As we head into what we hope will soon be the end of winter, a favorite holiday is once again here to lift our spirits, whatever the weather: St. Patrick’s Day. It’s the time of year when drinking black beer in the middle of the day and walking in the middle of Sainte-Catherine Street are not only allowed, but actively encouraged. Many burning issues may divide us, but at least we can agree on one thing: on March 17, everyone in Quebec is Irish.
In fact, many of us are also Irish the rest of the year. In the 2016 census, 446,215 people in this province identified as Irish and, by some estimates, 40% of Quebecers can boast of having an Irish grandparent or great-grandparent. In fact, even if the link with France is of course very strong, one could say that we are almost as Gaelic as Gallic.
Throughout the year, groups are dedicated to strengthening this link between Ireland and Quebec, the benefits of which are felt on both sides of the Atlantic.
Founded in 1991, the Ireland-Canada Chamber of Commerce (ICCC) of Montreal has a mission to foster close business relations between this city and the island of Ireland by providing Irish businesses with support and networking opportunities through through seminars, business lunches, social events and expert conferences. We work with groups such as Enterprise Ireland and Invest Northern Ireland to make the most of existing business opportunities.
In fact, there has never been a better time for Irish and Quebec businesses to work together.
This includes Northern Ireland, as the newly proposed ‘Windsor Framework’ means that, despite Brexit, Northern Ireland will continue to benefit from the European Union’s single market while remaining inside the UK. United. Even British Prime Minister Rishi Sunak admitted this, saying: “Northern Ireland is in an incredibly special position, the unique position worldwide of having privileged access not only to the UK’s internal market United… but also to the single market of the European Union. Nobody else has that… And that’s the price. »
For Quebecers and the Irish, the advantages of business collaboration are obvious. The two nations have many similarities. They are both known for their warm welcome and strong entrepreneurial spirit. Quebec’s wealthy, technologically advanced industrial society has an attitude very similar to that of Ireland. We are also both strong in a number of key industries, including digital technologies, financial services and fintech, aviation, construction and engineering, education, life sciences and healthcare. digital – the list goes on.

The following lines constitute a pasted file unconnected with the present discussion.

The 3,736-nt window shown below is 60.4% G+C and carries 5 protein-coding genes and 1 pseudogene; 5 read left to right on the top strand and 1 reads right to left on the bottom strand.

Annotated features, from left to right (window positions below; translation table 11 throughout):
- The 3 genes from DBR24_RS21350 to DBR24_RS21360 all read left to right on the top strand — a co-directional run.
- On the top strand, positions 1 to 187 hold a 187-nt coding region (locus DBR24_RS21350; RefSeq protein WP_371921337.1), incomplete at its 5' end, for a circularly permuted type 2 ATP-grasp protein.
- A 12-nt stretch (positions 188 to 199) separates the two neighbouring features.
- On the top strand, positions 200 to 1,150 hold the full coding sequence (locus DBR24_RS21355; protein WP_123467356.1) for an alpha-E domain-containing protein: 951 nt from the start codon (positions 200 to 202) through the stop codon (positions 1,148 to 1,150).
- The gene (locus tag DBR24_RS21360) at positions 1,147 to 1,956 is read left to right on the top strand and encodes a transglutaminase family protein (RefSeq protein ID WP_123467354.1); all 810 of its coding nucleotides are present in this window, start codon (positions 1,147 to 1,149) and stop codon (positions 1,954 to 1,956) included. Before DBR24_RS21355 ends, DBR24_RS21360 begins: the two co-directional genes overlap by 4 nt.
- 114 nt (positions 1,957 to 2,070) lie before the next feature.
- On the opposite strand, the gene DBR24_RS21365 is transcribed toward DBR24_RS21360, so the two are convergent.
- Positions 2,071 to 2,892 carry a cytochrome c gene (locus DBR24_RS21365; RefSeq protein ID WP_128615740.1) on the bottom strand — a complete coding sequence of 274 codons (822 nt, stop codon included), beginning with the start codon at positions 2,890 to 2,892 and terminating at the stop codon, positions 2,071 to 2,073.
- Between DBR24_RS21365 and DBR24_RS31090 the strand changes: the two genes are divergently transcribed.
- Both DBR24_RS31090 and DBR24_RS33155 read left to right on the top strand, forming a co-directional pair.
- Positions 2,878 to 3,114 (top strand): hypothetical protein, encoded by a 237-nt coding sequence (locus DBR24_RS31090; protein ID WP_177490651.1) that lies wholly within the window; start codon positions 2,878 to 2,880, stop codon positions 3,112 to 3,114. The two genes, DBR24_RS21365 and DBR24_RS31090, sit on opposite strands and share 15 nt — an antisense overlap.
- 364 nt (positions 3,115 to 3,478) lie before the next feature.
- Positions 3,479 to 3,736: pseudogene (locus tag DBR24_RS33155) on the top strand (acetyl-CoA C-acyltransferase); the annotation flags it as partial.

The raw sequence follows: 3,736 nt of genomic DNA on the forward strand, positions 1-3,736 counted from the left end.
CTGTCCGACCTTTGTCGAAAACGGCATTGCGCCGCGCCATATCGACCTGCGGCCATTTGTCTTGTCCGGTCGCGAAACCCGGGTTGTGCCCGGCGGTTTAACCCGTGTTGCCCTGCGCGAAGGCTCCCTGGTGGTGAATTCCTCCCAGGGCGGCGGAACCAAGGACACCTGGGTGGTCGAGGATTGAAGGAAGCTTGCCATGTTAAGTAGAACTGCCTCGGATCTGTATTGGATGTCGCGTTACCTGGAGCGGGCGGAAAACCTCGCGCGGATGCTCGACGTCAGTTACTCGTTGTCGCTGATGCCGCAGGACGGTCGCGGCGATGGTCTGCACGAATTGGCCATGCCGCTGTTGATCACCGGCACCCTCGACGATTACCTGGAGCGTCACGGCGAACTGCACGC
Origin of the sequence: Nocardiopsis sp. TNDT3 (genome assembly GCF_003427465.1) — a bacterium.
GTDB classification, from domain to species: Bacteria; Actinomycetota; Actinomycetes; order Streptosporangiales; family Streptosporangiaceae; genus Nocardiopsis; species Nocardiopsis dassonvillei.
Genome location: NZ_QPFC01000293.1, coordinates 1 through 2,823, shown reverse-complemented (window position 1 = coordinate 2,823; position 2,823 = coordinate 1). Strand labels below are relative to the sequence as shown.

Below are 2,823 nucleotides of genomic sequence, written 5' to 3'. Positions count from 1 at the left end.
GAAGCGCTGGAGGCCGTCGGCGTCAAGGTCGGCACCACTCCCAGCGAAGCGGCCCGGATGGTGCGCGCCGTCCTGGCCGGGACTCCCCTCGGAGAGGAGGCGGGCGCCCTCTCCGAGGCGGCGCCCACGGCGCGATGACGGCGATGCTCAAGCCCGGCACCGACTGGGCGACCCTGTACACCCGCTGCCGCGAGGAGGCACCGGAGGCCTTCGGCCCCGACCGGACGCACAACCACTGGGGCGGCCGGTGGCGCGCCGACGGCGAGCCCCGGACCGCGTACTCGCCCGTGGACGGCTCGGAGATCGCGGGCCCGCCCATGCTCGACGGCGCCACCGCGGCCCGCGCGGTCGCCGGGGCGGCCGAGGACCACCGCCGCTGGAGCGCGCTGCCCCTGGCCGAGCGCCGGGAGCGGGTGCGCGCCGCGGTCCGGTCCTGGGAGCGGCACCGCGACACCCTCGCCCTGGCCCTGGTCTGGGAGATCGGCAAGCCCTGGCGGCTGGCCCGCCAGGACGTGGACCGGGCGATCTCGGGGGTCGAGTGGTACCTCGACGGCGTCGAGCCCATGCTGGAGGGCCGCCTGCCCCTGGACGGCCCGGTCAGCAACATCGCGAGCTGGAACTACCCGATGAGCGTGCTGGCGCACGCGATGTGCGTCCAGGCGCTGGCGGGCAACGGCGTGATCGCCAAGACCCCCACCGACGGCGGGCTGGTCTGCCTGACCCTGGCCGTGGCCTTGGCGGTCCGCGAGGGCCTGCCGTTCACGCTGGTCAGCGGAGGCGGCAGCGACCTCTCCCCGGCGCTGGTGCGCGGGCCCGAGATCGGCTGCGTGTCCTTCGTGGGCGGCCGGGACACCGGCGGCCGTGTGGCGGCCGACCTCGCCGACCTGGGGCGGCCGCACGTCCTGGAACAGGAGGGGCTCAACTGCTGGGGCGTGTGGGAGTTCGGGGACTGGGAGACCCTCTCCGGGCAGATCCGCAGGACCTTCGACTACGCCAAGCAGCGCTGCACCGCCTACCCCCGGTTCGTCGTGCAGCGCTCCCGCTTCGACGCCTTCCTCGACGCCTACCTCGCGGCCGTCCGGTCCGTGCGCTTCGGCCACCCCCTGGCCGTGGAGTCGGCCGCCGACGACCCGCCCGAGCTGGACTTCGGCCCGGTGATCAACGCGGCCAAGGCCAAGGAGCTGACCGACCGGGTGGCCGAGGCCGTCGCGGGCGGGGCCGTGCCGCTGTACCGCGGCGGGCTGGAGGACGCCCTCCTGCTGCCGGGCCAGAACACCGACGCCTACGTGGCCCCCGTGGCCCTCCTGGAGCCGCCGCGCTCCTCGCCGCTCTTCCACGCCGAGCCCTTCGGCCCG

Canadian leaders worked hard to make the country an enabling environment, which resulted in the development of the Canada-Europe Comprehensive Economic and Trade Agreement. This is one of the most comprehensive sets of tariff reductions ever achieved under a European Union free trade agreement; Since its provisional application in 2017, Irish companies working with the Canadian market have benefited from the elimination of 98.6% of all Canadian tariff barriers, as well as the opening of the Canadian market for services to Irish companies.
In recent years, dozens of Irish companies have successfully established themselves in the Quebec market, creating many jobs. Irish companies doing business successfully in the Quebec market include Multihog (multipurpose snow removal and street sweeping), SportLoMo (sports technology solutions), Keenan, Samco
Similarly, Quebec companies have found Ireland a natural haven. All Canadian businesses benefit from a range of free supports and services to help them establish offices in Ireland, both north and south. CGI, the Montreal information technology giant, recently announced the establishment of a base in Belfast, with the creation of 50 jobs.
Groups such as the Ireland-Canada Chamber of Commerce recognize the significant opportunities in Montreal for Irish businesses and are committed to helping them thrive – strengthening the ties between our countries. Working together, we look forward to continuing to strengthen the commercial partnerships between Ireland and Canada in the future, on March 17 and all other days of the year.